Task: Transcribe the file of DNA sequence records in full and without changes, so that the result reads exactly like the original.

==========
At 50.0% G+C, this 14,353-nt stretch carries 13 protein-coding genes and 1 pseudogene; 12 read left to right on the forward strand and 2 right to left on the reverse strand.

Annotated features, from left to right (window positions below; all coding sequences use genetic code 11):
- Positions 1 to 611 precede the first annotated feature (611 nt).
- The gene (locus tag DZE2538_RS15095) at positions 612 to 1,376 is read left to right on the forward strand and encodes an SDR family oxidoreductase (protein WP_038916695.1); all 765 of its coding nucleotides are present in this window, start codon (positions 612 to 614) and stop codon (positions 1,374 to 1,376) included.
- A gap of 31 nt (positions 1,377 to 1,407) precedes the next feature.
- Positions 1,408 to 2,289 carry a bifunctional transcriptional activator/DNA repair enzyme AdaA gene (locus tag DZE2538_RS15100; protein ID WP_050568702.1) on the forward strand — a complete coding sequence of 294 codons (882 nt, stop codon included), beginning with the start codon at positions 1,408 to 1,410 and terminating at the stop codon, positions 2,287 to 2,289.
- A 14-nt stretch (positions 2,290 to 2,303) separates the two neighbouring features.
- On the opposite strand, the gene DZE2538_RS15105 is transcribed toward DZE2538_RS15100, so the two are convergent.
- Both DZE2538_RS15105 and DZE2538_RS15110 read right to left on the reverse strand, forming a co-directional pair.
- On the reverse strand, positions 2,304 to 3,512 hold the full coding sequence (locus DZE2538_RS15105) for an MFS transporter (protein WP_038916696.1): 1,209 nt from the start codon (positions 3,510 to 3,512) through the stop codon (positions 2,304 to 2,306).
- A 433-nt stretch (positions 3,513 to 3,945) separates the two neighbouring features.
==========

At 50.0% G+C, this 14,353-nt stretch carries 13 protein-coding genes and 1 pseudogene; 12 read left to right on the forward strand and 2 right to left on the reverse strand.

Annotated features, from left to right (window positions below; all coding sequences use genetic code 11):
- Positions 1 to 611 precede the first annotated feature (611 nt).
- The gene (locus tag DZE2538_RS15095) at positions 612 to 1,376 is read left to right on the forward strand and encodes an SDR family oxidoreductase (protein WP_038916695.1); all 765 of its coding nucleotides are present in this window, start codon (positions 612 to 614) and stop codon (positions 1,374 to 1,376) included.
- A gap of 31 nt (positions 1,377 to 1,407) precedes the next feature.
- Positions 1,408 to 2,289 carry a bifunctional transcriptional activator/DNA repair enzyme AdaA gene (locus tag DZE2538_RS15100; protein ID WP_050568702.1) on the forward strand — a complete coding sequence of 294 codons (882 nt, stop codon included), beginning with the start codon at positions 1,408 to 1,410 and terminating at the stop codon, positions 2,287 to 2,289.
- A 14-nt stretch (positions 2,290 to 2,303) separates the two neighbouring features.
- On the opposite strand, the gene DZE2538_RS15105 is transcribed toward DZE2538_RS15100, so the two are convergent.
- Both DZE2538_RS15105 and DZE2538_RS15110 read right to left on the reverse strand, forming a co-directional pair.
- On the reverse strand, positions 2,304 to 3,512 hold the full coding sequence (locus DZE2538_RS15105) for an MFS transporter (protein WP_038916696.1): 1,209 nt from the start codon (positions 3,510 to 3,512) through the stop codon (positions 2,304 to 2,306).
- A 433-nt stretch (positions 3,513 to 3,945) separates the two neighbouring features.